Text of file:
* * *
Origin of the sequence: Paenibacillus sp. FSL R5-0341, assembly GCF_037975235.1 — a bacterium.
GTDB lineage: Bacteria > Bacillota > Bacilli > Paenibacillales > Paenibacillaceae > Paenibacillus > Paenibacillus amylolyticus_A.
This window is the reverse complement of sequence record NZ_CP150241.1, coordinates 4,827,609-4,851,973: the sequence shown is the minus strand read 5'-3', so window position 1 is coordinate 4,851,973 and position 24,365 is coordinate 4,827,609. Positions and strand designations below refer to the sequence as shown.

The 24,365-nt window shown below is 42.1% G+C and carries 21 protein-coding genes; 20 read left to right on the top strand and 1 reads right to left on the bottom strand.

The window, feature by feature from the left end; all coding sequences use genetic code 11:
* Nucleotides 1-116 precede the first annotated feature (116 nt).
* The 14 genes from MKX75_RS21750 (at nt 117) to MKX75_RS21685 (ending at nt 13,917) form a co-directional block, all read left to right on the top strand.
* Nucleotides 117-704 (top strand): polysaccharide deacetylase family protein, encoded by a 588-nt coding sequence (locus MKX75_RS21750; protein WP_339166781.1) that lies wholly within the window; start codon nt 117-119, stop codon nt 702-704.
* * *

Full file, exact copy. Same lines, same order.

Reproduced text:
Origin of the sequence: Paenibacillus sp. FSL R5-0341, assembly GCF_037975235.1 — a bacterium.
GTDB lineage: Bacteria > Bacillota > Bacilli > Paenibacillales > Paenibacillaceae > Paenibacillus > Paenibacillus amylolyticus_A.
This window is the reverse complement of sequence record NZ_CP150241.1, coordinates 4,827,609-4,851,973: the sequence shown is the minus strand read 5'-3', so window position 1 is coordinate 4,851,973 and position 24,365 is coordinate 4,827,609. Positions and strand designations below refer to the sequence as shown.

The 24,365-nt window shown below is 42.1% G+C and carries 21 protein-coding genes; 20 read left to right on the top strand and 1 reads right to left on the bottom strand.

The window, feature by feature from the left end; all coding sequences use genetic code 11:
* Nucleotides 1-116 precede the first annotated feature (116 nt).
* The 14 genes from MKX75_RS21750 (at nt 117) to MKX75_RS21685 (ending at nt 13,917) form a co-directional block, all read left to right on the top strand.
* Nucleotides 117-704 (top strand): polysaccharide deacetylase family protein, encoded by a 588-nt coding sequence (locus MKX75_RS21750; protein WP_339166781.1) that lies wholly within the window; start codon nt 117-119, stop codon nt 702-704.